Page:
US has super-sized oil field

April 7, 2008

by Roz Kohls

Finally, some good news about the supply of oil, and it’s coming right from our next door neighbors in North Dakota.

Thanks to new technology, and the Bakken Formation in western North Dakota, America’s oil reserves could be boosted 10 times. That’s right, 10 times. With new horizontal drilling technology, 175 to 500 billion barrels of oil could be extracted from the 200,000-square-mile reserve.

The Bakken Formation, which is shale that holds oil, will make western economies immune to OPEC, Iranian and Venezuelan threats of cutting off our oil supply.

The massive 200 billion-barrel oil field was actually discovered in 1951, but the technology to get to the oil wasn’t available. The US Geological Survey did another study on the Bakken Formation in 1999. The horizontal technology to get at the oil in the shale existed, but the price of oil, $10 a barrel, was too low to make investors willing to drill for it. Horizontal drilling is expensive. The price of oil per barrel needs to be between $20 to $40 a barrel.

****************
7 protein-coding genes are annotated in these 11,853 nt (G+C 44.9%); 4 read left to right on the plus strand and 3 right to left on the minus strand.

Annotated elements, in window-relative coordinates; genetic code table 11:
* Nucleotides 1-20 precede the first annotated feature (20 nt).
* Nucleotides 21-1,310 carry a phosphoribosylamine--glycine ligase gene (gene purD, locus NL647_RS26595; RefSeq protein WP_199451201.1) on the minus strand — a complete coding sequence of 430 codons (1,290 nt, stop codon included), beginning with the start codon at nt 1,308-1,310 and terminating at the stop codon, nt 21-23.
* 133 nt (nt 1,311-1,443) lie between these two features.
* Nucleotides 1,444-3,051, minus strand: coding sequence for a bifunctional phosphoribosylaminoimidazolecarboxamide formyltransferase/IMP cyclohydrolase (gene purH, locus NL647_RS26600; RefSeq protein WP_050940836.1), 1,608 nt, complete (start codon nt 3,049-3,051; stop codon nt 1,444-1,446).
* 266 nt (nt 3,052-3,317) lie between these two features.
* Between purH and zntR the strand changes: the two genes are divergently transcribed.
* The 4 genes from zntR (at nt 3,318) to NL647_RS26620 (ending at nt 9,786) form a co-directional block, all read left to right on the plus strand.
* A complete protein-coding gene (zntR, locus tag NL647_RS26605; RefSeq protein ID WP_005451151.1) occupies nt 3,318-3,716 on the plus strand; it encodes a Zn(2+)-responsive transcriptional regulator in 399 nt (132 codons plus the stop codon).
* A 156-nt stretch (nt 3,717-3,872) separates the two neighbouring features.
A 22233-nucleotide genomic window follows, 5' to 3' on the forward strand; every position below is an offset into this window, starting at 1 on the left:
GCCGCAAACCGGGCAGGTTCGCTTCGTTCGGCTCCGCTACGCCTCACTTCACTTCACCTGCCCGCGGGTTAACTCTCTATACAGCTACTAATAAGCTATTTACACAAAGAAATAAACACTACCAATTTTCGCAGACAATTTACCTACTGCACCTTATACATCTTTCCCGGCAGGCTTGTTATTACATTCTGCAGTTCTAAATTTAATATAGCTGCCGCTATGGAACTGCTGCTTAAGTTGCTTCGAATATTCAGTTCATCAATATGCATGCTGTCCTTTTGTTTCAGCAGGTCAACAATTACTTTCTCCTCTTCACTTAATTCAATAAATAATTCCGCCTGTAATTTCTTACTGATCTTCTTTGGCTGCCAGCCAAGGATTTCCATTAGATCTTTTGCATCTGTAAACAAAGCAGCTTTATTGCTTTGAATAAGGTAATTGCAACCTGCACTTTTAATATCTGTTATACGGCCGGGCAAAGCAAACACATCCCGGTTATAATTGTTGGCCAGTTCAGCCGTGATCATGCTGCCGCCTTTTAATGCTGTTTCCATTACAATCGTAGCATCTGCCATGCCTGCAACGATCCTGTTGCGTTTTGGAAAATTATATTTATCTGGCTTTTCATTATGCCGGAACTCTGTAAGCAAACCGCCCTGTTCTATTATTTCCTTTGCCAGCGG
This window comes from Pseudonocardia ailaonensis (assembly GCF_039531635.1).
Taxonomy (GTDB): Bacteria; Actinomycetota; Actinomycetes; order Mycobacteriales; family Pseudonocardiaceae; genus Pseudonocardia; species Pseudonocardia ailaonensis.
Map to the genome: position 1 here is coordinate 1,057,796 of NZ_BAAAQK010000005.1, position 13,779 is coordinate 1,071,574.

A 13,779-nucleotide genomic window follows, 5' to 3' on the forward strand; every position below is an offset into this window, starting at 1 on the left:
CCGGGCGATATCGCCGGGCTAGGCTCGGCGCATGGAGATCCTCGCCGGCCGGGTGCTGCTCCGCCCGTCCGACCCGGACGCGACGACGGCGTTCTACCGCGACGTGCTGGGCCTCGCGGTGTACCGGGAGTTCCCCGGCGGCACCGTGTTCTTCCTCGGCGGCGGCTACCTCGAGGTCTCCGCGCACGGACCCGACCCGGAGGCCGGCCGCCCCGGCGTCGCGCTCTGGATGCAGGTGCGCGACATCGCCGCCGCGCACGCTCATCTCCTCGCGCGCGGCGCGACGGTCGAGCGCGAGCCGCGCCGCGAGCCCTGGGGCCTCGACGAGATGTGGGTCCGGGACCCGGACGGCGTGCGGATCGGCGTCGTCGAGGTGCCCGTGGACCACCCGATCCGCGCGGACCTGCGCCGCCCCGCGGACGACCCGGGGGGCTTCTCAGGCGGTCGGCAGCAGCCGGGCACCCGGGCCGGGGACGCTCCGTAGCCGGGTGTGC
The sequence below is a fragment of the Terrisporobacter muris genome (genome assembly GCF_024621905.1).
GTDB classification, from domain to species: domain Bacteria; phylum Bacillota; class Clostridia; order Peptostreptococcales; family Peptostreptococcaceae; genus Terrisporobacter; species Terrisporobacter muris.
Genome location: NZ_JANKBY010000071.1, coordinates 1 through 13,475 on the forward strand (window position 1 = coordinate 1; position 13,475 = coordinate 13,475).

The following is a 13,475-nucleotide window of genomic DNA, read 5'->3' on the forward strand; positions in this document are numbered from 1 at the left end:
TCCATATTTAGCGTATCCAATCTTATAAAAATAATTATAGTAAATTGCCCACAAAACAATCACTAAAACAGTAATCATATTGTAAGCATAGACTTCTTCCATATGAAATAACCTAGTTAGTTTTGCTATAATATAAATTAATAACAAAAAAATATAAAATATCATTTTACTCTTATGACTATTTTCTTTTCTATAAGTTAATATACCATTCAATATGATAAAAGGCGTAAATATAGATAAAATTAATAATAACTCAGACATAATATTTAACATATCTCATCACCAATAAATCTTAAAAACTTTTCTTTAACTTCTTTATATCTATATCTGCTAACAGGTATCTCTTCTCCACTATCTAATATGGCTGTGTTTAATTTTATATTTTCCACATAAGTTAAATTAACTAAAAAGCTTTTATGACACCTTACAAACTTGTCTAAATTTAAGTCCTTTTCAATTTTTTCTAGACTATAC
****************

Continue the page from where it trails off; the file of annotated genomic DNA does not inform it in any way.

Then in 2007, EOG Resources of Texas drilled a single well in Parshal, N.D. that is expected to yield 700,000 barrels of oil.

Now, the Bakken Formation has created a frenzy. Marathon Oil invested $1.5 billion in it and is drilling 300 new wells. The Bakken Formation is the greatest oil discovery since oil was discovered in Saudi Arabia in 1938, according to a Feb. 13 report in Next Energy News.

In 2007, the US imported about 14 million barrels of oil per day. That means US consumers spent $340 billion building palaces in Dubai and propping up unfriendly regimes around the world.

Instead, the Bakken Formation will add $18 trillion to the US economy, according to Next Energy News.

Now, if we can just keep the environmentalists from squeezing out investment and exploration in the Bakken Formation, the way they did in the area of the Arctic National Wildlife Refuge, (ANWR.) The ANWR oil fields are estimated to contain 1.9 billion barrels. Environmentalists are afraid, though, if we drill for it, we will disturb the animals, birds and grasses of the coastal plain on Alaska’s north shore.

I wish I had more confidence in government’s common sense, and its ability to resist environmental pressure groups, but I don’t. It would be a shame for the Bakken Formation to go to waste.